Sick Migrant Children Are at the Whims of U.S. Border Guards

MATAMOROS, MEXICO – DECEMBER 09: A camp for asylum seekers stands next to the international bridge to the United States on December 09, 2019 in Matamoros, Mexico. More than 1,000 Central American and Mexican asylum seekers have been staying, many for months between immigration court hearings, in a squalid camp in Matamoros, across the border from Brownsville, Texas. Immigrant families seeking asylum are now required by the U.S. government to stay in Mexico as part of the Trump Administration’s “Remain in Mexico” process for people legally seeking political asylum in the United States. (Photo by John Moore/Getty Images)

Until this week, a 7-year-old Honduran girl had been living at a makeshift refugee camp in Matamoros, Mexico, with an infected opening in her groin known as a fistula—an aperture through which excrement seeped from her colon to the surface of her skin. She was withdrawn, small for her age, and clinging to her mother, said Greg Shays, a volunteer pediatrician from California who evaluated her in the camp’s mobile medical clinic last week.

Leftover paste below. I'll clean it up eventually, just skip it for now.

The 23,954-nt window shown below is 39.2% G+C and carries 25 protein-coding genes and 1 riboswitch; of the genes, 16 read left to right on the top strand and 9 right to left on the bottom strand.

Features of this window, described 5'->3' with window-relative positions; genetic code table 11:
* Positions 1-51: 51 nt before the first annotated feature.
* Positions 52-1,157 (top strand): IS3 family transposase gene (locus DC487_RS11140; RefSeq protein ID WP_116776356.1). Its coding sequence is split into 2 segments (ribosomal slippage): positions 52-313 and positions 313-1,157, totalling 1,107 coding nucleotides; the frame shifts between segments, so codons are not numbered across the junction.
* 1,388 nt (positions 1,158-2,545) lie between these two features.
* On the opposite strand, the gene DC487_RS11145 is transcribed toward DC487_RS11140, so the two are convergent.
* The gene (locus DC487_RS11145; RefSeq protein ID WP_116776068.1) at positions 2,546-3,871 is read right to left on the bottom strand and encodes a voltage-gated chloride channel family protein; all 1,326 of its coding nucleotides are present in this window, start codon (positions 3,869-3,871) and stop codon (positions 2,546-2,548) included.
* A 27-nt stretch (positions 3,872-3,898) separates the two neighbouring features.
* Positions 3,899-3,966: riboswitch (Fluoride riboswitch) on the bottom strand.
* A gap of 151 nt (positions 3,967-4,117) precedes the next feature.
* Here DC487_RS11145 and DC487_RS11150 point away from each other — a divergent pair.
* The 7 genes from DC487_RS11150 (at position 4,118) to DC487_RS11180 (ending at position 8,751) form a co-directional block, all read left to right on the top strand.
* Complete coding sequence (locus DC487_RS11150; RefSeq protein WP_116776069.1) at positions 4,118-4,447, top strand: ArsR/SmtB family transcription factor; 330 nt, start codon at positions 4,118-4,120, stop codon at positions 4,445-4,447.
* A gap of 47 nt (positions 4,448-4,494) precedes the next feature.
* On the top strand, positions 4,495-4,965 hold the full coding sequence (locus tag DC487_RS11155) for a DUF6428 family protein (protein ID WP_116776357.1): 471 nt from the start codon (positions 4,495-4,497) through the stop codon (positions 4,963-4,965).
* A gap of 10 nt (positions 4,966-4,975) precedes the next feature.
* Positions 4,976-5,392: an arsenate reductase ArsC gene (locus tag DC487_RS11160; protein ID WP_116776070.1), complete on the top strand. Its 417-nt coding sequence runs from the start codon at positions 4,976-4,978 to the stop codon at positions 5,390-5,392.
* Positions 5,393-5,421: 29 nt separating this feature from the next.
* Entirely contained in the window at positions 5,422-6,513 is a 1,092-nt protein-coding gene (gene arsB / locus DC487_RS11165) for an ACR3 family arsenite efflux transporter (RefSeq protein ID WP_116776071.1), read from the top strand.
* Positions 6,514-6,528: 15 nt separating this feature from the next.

Her mother did her best to keep the fistula clean with baby wipes and donated diapers, but the girl’s health continued to deteriorate. In the squalid camp, potable water is in short supply and a handful of porta-potties serves up to 2,000 people. Asylum seekers wash clothes in a river teeming with E.coli.

Shays included his evaluation in a letter that lawyers presented to American border agents to urge them to admit the girl into the United States so she could get care. He worried she could soon become fatally septic. See Atlantic for the rest of the story. . . .